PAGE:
Is that really more unbelievable than Gavrilo Princip attempting to kill Archduke Ferdinand with his accomplices, failing, Princip running away and hiding in an alley, the Archduke deciding to visit the hospital to meet with the victims of the first attack, his driver making a wrong turn into the very alley Princip was hiding in, and the car happening to stall right in front of him?
Thanks everybody for participating — hope I’m the only one that keeps having trouble reloading BJ! Next week, back to the Sunday afternoon slot…
Do we want to tackle THREE chapters, take things through the end of the Democratic convention?
Whoa. No, actually, that’s fine.
And to cap off the trip back to the 1960’s tonight, PBS is showing Laugh In. They just made a crack about Steve McQueen hitting his girlfriend. I admit I gasped.
licensed to kill time
And it is far easier to arouse the emotions of fear, anger and resentment than the emotions of hope, optimism and empathy. I think that’s why ‘they’ are so successful with the emotion based approach.
Rabble, rabble, rabble!
Didn’t he say at the trial that “I did it for my country”?
As I understand it (I wasn’t alive back then), RFK was seen as the spokesman for America’s ethnic minorities, e.g. “colored” people, Catholics, and Jews. Therefore, RFK = Jew-lover and, in the international context, Israel-lover. I can easily see someone making the connection. (Especially since if memory serves, RFK came out in support of Israel in the 1967 war the year before he died).
licensed to kill time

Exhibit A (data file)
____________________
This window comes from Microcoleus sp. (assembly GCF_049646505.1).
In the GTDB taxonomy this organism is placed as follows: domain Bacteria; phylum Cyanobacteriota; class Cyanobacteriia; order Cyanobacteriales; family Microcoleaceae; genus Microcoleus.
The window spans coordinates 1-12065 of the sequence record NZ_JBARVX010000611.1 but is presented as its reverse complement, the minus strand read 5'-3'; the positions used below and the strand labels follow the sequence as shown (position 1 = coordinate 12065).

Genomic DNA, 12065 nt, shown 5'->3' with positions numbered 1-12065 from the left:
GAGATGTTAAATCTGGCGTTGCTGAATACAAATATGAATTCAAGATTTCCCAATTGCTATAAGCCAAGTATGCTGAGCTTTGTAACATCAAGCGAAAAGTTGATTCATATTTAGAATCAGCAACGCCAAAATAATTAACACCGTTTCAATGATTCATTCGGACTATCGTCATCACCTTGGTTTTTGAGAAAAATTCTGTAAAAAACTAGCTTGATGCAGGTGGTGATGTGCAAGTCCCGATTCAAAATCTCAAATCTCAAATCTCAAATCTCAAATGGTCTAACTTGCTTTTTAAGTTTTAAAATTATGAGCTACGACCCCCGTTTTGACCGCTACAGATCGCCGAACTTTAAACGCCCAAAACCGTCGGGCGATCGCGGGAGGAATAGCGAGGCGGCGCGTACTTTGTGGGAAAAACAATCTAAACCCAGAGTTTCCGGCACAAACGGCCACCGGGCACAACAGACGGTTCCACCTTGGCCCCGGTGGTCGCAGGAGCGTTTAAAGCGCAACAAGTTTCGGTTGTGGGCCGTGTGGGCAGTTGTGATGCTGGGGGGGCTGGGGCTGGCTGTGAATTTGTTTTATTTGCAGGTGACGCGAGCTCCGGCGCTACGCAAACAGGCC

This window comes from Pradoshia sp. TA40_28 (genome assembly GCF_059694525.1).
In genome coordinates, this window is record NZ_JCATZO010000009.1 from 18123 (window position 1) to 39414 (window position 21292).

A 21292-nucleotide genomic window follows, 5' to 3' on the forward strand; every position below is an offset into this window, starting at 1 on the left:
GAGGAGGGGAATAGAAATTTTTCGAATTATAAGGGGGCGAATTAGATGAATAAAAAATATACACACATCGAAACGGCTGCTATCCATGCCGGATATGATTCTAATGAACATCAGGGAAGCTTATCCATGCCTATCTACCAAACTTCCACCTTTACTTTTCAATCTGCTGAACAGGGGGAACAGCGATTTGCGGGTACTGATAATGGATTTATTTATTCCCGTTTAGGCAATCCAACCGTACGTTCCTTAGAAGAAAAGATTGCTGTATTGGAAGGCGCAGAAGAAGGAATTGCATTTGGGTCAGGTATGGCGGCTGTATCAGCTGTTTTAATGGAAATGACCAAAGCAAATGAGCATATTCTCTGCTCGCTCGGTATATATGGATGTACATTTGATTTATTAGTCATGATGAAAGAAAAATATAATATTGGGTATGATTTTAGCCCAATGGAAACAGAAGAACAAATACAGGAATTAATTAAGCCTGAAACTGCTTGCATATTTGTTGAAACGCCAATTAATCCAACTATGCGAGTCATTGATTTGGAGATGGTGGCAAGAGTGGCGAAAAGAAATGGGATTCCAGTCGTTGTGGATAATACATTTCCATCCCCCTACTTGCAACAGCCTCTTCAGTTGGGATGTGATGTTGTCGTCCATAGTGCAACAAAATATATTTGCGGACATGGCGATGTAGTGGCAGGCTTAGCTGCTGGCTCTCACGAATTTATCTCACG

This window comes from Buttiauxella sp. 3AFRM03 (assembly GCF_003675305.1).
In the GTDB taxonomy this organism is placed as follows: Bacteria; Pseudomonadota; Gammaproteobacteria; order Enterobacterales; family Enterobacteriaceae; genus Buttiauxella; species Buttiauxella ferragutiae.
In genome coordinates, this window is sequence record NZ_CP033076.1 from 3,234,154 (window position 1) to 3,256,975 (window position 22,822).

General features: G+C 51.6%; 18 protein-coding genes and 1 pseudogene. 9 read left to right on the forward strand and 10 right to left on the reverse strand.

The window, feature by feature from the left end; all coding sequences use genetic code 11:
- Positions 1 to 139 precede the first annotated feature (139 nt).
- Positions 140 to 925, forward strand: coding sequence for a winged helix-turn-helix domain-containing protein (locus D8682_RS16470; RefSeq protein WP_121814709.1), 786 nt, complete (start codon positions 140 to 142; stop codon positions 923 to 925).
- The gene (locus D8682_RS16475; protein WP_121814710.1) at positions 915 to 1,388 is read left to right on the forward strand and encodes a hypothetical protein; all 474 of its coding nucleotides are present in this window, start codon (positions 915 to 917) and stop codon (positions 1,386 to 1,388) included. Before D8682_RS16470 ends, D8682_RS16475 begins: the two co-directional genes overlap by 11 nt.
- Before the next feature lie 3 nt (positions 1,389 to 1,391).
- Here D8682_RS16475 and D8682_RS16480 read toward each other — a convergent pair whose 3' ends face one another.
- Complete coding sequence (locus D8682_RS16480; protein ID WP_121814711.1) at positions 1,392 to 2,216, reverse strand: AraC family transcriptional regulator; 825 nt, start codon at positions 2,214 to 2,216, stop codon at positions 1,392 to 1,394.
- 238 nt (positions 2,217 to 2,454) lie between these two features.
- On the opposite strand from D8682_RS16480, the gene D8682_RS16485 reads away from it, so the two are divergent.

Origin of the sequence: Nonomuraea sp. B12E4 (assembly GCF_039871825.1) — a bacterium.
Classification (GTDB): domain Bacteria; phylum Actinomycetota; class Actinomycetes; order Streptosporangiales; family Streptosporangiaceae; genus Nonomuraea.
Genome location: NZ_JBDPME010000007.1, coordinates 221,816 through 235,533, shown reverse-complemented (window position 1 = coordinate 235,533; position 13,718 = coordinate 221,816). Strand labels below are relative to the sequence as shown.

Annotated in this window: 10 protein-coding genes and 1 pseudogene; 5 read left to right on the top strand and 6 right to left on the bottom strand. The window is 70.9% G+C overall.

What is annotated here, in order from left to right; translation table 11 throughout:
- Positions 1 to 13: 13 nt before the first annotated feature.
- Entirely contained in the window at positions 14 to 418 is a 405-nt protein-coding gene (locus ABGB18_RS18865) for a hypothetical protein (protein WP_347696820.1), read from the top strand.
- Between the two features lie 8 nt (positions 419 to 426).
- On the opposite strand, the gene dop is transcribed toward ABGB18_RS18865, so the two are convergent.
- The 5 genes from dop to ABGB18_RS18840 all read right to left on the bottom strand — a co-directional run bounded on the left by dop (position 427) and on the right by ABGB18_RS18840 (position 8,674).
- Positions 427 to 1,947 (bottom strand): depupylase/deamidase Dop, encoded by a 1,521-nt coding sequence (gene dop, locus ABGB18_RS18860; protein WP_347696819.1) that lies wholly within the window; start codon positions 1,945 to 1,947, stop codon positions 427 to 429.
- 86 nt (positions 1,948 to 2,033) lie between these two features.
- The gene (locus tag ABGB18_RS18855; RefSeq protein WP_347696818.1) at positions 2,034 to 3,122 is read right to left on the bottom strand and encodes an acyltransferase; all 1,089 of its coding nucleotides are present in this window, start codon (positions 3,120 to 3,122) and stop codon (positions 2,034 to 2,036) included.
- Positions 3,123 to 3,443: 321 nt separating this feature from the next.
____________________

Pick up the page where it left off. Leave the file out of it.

@Anne Laurie: Three chapters good, thank you for hosting again. I also had trouble loading BJ tonight.
This ‘new’ thing of refreshing and having the screen scroll back up to whatever comment you last clicked on is driving me nuts. I finally figured out if I click on the blue link next to the last comment read before I refresh, it will take me there instead of halfway up the page. Durrrh.
@licensed to kill time:
I think the starry-eyed hopefulness is more than understandable: you were the heirs to the Greatest Generation. Who, with the New Deal, had overthrown an entrenched have-and-have-not-cracy and replaced it with a middle class nation whose shared prosperity would have been unimaginable as late as the 1920s.
And hell, I think the 1960s generation did damn well, even if it doesn’t get the recognition it deserves. I was born in 1987. Thanks to the 1960s, I do not have to live in a country where racial segregation is enforced by law, women are confined to their “traditional roles,” and personal behavior is ruled by archaic, fifteenth-century religious morality. We still have a ways to go in all those respects, but we’re still a far better nation now than we were in the 1950s, and all those pesky “troubles” in the 1960s are the reason for that.
I, personally, appreciate that. And even if they don’t choose to admit it, most Americans today don’t want to go back either. So on that note, a hearty thank you to the original DFHs.
licensed to kill time
@Chris: Wow, that’s a very nice tribute, and so refreshing to hear rather than the usual Boomer bashing! It was a generation full of promise, only some of which was fulfilled.